A.R.C. -- THE NATIONAL PUBLICATION FOR BUYERS AND SELLERS
OF OLD RADIOS AND RELATED ITEMS -- PUBLISHED MONTHLY
Shortwave Receivers Past & Present
By Fred Osterman
REVIEWED BY RAY BINTLIFF, W1RY
From Antique Radio Classified
(Copyright 1997 by John V. Terrey - For personal use only.)
The recently published Shortwave Receivers Past and Present by Fred Osterman carries the subtitle Communications Receivers 1945-1996. Compared to the 1987 edition, this second edition of Osterman's book features expanded coverage and many improvements in layout and content. Just flipping through the pages makes it obvious that a great deal of care and effort went into the creation of this edition.
While it contains some information that may be found in other publications, Shortwave Receivers differs from them in that it covers both foreign and domestic radio. It also covers contemporary equipment as recent as 1996.
Arranged alphabetically by manufacturer, the book contains detailed information on more than 500 radios from 70 manufacturers. The manufacturers range from Allied Radio in the U. S. to Yaesu in Japan. The descriptions are accompanied by illustrations of excellent quality.
Another 400 variants of certain radios are mentioned in the descriptions that accompany the basic model. For example, we learn that National produced a variant of the well known HRO-500 receiver -- a portable model identified as the HRO-500P that added a built-in speaker and included a nicad battery and a carrying case.
Other nuggets can be found in the comments on variants, such as the fact that Kenwood-Trio manufactured a version of its Model ER-202 that was sold under Lafayette Radio's brand name as a Model HE-80. In short, there is a abundance of information on shortwave receivers in this book. The fact that some of the information on radios produced by the major U.S. companies can be found in other publications hardly detracts from the book's value. What's more important is that it contains some details that are not to be found in similar reference books. Further, this book contains detailed material on a host of other U.S. and overseas manufacturers not to be found elsewhere.
Some of the names of the U.S. companies covered may be familiar but not readily associated with shortwave receivers. Sure, we all know that Allen D. Cardwell Manufacturing built variable condensers, but a shortwave set? Oh, yes. Read all about Cardwell's one-and-only Model CR-54, an 18-tube, double conversion superhet from 1947.
And there are other rare items to be found in this book. How about the radios from Communications Products Corp., Davco, or McKay Dymek? For the older generation, there are sets from Drake, Galaxy, Gonset, Harvey-Wells, Mosley, and Multi-Elmac. The list goes on, but you get the idea. This is a very comprehensive book.
Non-U.S. manufacturers are well represented. They range from the familar Eddystone and Redifon in the U. K., Rhode & Schwarz and Telefunken in Germany, to the lesser known Elta in Israel, RFT in what was East Germany, and Bharat Electronics in India. Well known Japanese producers are included along with some lesser known brands.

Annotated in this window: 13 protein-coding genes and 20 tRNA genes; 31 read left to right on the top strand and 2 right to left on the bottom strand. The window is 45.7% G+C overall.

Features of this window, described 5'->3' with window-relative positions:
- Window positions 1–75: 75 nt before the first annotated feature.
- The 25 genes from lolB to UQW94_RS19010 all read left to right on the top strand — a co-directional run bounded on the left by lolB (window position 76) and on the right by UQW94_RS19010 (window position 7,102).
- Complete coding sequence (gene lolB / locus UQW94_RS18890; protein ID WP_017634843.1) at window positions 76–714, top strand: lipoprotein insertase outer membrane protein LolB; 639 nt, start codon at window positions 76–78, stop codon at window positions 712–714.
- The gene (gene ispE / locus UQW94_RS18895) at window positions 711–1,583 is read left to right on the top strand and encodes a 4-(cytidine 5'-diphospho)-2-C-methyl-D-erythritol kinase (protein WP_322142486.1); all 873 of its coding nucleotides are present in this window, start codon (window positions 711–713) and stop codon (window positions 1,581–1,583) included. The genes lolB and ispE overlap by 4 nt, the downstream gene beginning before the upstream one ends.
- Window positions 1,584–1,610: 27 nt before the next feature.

These names are just a few of the manufacturers that are included in the book. If I have failed to mention your favorite manufacturer, please understand that the material is so extensive that it is impossible to mention all of the makers.
There is a short chapter -- "Briefly Mentioned" -- that contains information on radios that are extremely rare or for which complete information is not available. A one-page chapter -- "Receivers That Never Were" -- describes some radios that were never produced in quantity or that never made it past the prototype stage.
Although the book is loaded with details, the effect is not overwhelming because of the way the author has organized the book. He has used a standardized format to present the detailed descriptive entries for each radio. Not only does this approach make it quick and easy to locate a particular characteristic of the radio, but it makes it easy to compare the features of various radios. An illustration is provided for each radio along with a full description. The descriptive information is arranged under the following headings: receiver type and tube count, features, specifications, circuit complement, accessories, comments, variants, country and dates of manufacture, operating voltages, type of readout, size/weight, status (active or inactive manufacturer/model), rarity, published reviews, price (new/used) and a quality rating.
The book's usefulness is enhanced by an introduction that describes the scope and purpose of the book, as well as a chapter that provides helpful advice on buying used radios.
Shortwave Receivers Past & Present is an excellent reference book that should appeal to SWLs, hams and collectors. Soft bound in an 81/2" x 11" format, it contains 350 pages printed on high quality paper. The production quality is very good. The illustrations are sharp, and the cover pages are printed in four colors. The book carries a retail price of $19.95 and is available from Universal Radio, Inc., 6830 Americana Parkway, Reynoldsburg, OH 43068-4113, A.R.C. and A.R.C. advertisers.
(Ray Bintliff, 2 Powder Horn Lane, Acton, MA 01720)